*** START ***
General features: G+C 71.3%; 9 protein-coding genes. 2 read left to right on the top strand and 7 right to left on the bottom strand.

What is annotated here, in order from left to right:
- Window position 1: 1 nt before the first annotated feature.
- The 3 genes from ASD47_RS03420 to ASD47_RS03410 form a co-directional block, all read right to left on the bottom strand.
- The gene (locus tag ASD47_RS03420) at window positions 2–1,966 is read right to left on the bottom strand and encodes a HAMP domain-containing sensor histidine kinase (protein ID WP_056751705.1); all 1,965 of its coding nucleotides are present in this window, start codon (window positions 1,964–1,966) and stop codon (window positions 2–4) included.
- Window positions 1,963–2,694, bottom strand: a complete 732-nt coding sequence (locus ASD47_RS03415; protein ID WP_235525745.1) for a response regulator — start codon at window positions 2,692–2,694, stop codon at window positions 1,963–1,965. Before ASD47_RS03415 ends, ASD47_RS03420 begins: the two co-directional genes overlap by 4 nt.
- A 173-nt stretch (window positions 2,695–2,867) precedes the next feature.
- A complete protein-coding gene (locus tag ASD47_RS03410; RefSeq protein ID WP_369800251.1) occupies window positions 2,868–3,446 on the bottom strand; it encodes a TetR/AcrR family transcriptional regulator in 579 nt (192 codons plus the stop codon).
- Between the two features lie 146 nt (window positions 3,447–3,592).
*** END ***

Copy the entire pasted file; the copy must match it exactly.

General features: G+C 71.3%; 9 protein-coding genes. 2 read left to right on the top strand and 7 right to left on the bottom strand.

What is annotated here, in order from left to right:
- Window position 1: 1 nt before the first annotated feature.
- The 3 genes from ASD47_RS03420 to ASD47_RS03410 form a co-directional block, all read right to left on the bottom strand.
- The gene (locus tag ASD47_RS03420) at window positions 2–1,966 is read right to left on the bottom strand and encodes a HAMP domain-containing sensor histidine kinase (protein ID WP_056751705.1); all 1,965 of its coding nucleotides are present in this window, start codon (window positions 1,964–1,966) and stop codon (window positions 2–4) included.
- Window positions 1,963–2,694, bottom strand: a complete 732-nt coding sequence (locus ASD47_RS03415; protein ID WP_235525745.1) for a response regulator — start codon at window positions 2,692–2,694, stop codon at window positions 1,963–1,965. Before ASD47_RS03415 ends, ASD47_RS03420 begins: the two co-directional genes overlap by 4 nt.
- A 173-nt stretch (window positions 2,695–2,867) precedes the next feature.
- A complete protein-coding gene (locus tag ASD47_RS03410; RefSeq protein ID WP_369800251.1) occupies window positions 2,868–3,446 on the bottom strand; it encodes a TetR/AcrR family transcriptional regulator in 579 nt (192 codons plus the stop codon).
- Between the two features lie 146 nt (window positions 3,447–3,592).